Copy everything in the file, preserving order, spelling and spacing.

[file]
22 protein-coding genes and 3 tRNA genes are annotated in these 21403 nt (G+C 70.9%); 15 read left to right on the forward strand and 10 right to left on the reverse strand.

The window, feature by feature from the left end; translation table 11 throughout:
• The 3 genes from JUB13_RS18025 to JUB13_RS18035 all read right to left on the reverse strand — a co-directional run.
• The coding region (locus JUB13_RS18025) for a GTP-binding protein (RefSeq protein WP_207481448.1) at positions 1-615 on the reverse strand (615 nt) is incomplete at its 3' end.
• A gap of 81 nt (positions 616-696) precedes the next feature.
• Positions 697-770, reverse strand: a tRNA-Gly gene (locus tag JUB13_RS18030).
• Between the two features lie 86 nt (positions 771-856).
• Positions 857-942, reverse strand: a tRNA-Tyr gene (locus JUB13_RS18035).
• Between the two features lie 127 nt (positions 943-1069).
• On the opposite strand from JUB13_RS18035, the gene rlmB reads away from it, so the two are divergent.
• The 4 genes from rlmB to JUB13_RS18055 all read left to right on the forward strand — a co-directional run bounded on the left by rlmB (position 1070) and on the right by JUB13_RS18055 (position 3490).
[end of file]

22 protein-coding genes and 3 tRNA genes are annotated in these 21403 nt (G+C 70.9%); 15 read left to right on the forward strand and 10 right to left on the reverse strand.

The window, feature by feature from the left end; translation table 11 throughout:
• The 3 genes from JUB13_RS18025 to JUB13_RS18035 all read right to left on the reverse strand — a co-directional run.
• The coding region (locus JUB13_RS18025) for a GTP-binding protein (RefSeq protein WP_207481448.1) at positions 1-615 on the reverse strand (615 nt) is incomplete at its 3' end.
• A gap of 81 nt (positions 616-696) precedes the next feature.
• Positions 697-770, reverse strand: a tRNA-Gly gene (locus tag JUB13_RS18030).
• Between the two features lie 86 nt (positions 771-856).
• Positions 857-942, reverse strand: a tRNA-Tyr gene (locus JUB13_RS18035).
• Between the two features lie 127 nt (positions 943-1069).
• On the opposite strand from JUB13_RS18035, the gene rlmB reads away from it, so the two are divergent.
• The 4 genes from rlmB to JUB13_RS18055 all read left to right on the forward strand — a co-directional run bounded on the left by rlmB (position 1070) and on the right by JUB13_RS18055 (position 3490).